Managers also need to understand that the recession and recent demographic developments have created a lot of stress for women at work. The recession has generated enough layoffs to put almost all jobs at risk while also hitting retirement savings hard enough that the Boomer woman may feel she has to work even after she no longer wants to.
As for demographic shifts, no one is discussing the 800-pound gorilla in the room, which is that companies may not be able to employ all the people who want to work in the next 20 years, and Boomers who need or want to keep working don’t know where they will end up when the next generation of talent advances.
In this mix of stress factors, feelings of inter-generational resentment are natural. Managers need to address these questions openly as all employers tackle the most complicated succession challenge in our history.
On a day-to-day level, managers can motivate Boomer women by giving them regular recognition and credit for their work. Even on a small scale, incentive and employee recognition programs can offer the Boomer woman the credit she’s looking for.
Managers need to understand the lives of Boomer women to deliver benefits that will motivate and appropriately reward all generations in the workplace. Here are a few important facts to remember:
She’s still a mother – and a daughter. Our research makes clear that Boomer women are tackling a host of domestic challenges that range from unemployed children who have moved back home to faraway parents with Alzheimer’s. 71% say that living in an intergenerational household makes it harder to achieve their own goals.
She’s taking control of her finances, but needs help. As women age, they typically take a stronger role in managing their family’s finances, and in a recent survey they told us that they fear a future in which they may not be financially independent. If you offer financial planning benefits, make sure your partners work well with women.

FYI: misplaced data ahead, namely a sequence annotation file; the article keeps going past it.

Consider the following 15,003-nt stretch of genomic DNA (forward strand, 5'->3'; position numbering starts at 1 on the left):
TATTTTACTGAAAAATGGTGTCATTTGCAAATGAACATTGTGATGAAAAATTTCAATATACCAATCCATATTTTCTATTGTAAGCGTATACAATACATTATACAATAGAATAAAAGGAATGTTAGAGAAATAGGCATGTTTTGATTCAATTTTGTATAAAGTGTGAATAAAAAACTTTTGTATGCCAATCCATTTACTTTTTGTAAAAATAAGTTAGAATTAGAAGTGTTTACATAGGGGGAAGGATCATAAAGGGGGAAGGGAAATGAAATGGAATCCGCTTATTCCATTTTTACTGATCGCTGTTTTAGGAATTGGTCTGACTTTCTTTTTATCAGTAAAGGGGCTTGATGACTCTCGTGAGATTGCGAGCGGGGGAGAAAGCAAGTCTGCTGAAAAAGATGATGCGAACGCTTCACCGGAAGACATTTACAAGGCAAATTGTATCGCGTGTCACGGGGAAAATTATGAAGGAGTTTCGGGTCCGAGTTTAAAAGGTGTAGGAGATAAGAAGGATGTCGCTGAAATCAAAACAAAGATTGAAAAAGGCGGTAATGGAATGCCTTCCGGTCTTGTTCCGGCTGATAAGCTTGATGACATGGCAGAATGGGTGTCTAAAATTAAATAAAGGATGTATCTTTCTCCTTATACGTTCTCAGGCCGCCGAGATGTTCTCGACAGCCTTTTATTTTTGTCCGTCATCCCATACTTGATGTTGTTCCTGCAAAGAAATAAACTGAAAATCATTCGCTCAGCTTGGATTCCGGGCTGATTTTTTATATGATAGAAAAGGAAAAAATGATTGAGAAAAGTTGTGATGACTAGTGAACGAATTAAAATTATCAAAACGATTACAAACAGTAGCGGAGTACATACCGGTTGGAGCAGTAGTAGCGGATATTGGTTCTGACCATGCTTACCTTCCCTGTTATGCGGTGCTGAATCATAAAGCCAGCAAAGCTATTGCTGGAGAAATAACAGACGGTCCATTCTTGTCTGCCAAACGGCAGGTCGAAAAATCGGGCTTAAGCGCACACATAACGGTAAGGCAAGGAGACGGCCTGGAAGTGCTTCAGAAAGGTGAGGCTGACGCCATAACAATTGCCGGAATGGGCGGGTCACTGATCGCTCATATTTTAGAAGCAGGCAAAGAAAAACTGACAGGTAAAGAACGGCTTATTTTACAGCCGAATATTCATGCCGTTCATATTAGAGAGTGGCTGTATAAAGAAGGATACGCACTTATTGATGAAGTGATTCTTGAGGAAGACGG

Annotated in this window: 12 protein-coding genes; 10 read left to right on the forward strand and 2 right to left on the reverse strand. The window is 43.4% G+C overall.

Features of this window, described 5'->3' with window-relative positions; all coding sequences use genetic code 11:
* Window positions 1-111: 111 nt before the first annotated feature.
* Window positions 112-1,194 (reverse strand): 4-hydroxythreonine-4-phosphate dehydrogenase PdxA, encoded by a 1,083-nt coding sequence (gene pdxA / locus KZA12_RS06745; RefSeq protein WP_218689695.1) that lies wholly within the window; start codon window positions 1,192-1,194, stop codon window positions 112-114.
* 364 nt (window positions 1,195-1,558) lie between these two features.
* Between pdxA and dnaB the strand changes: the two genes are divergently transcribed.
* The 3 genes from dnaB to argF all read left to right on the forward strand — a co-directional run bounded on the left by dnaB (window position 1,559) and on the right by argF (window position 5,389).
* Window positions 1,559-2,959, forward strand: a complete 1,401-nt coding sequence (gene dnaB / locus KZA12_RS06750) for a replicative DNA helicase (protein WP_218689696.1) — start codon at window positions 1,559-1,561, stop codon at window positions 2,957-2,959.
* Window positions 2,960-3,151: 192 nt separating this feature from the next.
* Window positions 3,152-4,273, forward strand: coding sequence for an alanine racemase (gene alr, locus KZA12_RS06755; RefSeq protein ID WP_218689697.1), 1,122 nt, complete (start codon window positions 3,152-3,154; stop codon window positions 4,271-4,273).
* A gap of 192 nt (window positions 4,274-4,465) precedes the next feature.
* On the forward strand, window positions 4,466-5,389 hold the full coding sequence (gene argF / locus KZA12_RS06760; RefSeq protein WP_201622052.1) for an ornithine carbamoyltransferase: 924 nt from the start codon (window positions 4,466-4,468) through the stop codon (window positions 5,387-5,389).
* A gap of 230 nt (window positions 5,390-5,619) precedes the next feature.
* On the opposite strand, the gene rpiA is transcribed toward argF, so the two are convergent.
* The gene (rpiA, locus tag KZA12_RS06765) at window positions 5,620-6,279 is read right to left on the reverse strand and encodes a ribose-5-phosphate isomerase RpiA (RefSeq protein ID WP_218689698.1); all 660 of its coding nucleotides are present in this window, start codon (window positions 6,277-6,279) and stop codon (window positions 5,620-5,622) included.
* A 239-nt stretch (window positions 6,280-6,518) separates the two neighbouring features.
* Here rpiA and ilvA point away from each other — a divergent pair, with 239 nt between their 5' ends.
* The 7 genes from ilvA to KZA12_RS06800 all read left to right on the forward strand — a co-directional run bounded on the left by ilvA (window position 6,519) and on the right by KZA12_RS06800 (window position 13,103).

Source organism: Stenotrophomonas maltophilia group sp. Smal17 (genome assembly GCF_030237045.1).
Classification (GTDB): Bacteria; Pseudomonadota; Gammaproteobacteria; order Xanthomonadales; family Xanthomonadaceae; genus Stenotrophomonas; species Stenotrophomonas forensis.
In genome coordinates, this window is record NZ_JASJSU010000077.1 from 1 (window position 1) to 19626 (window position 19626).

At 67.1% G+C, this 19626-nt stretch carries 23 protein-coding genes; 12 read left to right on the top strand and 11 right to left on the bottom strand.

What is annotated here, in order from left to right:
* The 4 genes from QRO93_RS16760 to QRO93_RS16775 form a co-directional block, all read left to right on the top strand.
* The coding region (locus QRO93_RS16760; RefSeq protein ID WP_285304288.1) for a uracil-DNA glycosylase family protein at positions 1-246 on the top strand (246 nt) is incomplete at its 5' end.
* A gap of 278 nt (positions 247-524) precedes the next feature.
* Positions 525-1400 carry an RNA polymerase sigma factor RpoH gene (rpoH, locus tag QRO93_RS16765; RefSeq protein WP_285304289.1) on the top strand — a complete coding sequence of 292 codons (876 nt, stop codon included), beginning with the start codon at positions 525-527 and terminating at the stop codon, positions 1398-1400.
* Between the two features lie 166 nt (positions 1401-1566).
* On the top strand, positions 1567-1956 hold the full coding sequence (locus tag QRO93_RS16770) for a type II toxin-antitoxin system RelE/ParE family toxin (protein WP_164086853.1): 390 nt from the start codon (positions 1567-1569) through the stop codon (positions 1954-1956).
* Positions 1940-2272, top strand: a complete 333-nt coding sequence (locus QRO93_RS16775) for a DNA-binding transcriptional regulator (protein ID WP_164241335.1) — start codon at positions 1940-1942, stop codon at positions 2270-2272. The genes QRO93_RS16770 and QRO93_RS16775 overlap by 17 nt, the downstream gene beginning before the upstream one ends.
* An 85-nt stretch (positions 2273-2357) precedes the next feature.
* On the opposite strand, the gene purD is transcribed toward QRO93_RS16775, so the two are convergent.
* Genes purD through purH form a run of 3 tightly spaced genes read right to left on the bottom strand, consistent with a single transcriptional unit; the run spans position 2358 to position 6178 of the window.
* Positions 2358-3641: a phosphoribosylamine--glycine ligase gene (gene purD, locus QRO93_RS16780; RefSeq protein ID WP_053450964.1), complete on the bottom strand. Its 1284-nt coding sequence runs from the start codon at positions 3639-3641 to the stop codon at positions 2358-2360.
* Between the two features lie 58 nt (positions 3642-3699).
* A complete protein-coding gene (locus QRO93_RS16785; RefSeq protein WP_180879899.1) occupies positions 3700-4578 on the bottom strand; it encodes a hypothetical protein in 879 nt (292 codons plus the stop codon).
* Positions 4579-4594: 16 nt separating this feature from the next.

She’s technically unconfident. Women are clearly capable of using all professional tech tools, but they don’t always know it, and they often fear that any technical ignorance will be revealed. Consider offering low-key sessions (run either by your IT department or colleagues) where employees can ask questions and get up-to-speed on software tools you may take for granted.
Assign Them to New Projects
More businesses are started by people over 50 than those who are younger. Boomer women have energy to start new projects and good judgment for evaluating them. Managers should avoid the subtle ageism that may cause them to reserve new projects for younger employees and assign qualified Boomer women to them as well. By confirming your belief in her capabilities you will give her the recognition she seeks and an outlet for her entrepreneurial goals that may reward you, too.
Managing Boomer women can be complicated. They want attention but don’t want to be patronized. They want to be respected but may be reluctant after 30+ years to learn new ways of working. Trainers need to spend more time better understanding Vibrant Boomer Women to get the most out of them in the years ahead.
Stephen Reily is the CEO of VibrantNation.com, an online community devoted exclusively to the influential and fast-growing Boomer demographic of smart, successful women over 50. Contact Reily at firstname.lastname@example.org.